The Australian Securities and Investments Commission (ASIC) has taken its case against a property company to the Supreme Court, arguing the group is spruiking the use of self-managed super funds without a licence.
Park Trent Properties Group has advised at least 500 people to create SMSFs to then invest in investment properties owned or promoted by its companies, ASIC understands.
ASIC says it has been doing so without an Australian financial services licence (AFSL) and has sought a court order to prevent future activity.
The regulator also wants Park Trent to get in touch with current and former clients about their unlicensed status and post a notice on its website.
ASIC has long-stated that people should seek professional financial advice before starting their own SMSF.
"It is important when making decisions regarding superannuation to consider obtaining appropriate advice from an authorised financial adviser," ASIC commissioner Greg Tanzer said.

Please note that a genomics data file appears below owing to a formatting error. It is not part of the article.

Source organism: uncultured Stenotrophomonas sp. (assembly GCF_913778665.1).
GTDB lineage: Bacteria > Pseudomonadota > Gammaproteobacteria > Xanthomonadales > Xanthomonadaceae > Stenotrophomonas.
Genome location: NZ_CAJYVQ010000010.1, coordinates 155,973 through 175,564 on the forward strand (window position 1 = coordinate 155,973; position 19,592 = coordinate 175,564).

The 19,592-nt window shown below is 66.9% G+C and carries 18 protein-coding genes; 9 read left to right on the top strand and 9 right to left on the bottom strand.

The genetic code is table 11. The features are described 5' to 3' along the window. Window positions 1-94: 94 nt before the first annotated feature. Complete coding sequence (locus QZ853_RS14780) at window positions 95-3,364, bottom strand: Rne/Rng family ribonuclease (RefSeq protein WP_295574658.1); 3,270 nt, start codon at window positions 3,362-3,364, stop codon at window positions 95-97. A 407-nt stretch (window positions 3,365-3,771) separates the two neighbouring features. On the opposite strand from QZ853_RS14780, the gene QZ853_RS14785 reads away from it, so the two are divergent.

"Dealing with an authorised adviser affords specific protections under the law, such as acting in the best interests of clients, a duty to avoid conflicts of interest and providing access to dispute resolution schemes."
ASIC's property investigation also saw the regulator accept an enforceable undertaking from Gold Coast-based financial planning and property management company, Equanimity.
ASIC said that it found the group's compliance regime "unsatisfactory" and was particularly concerned about a series of ads that said investors could pay off their 25 year loan in less than five years.
Under the EU, Equanimity is required to appoint an independent consultant to align its compliance with consumer protection laws and scrupulous advertising processes.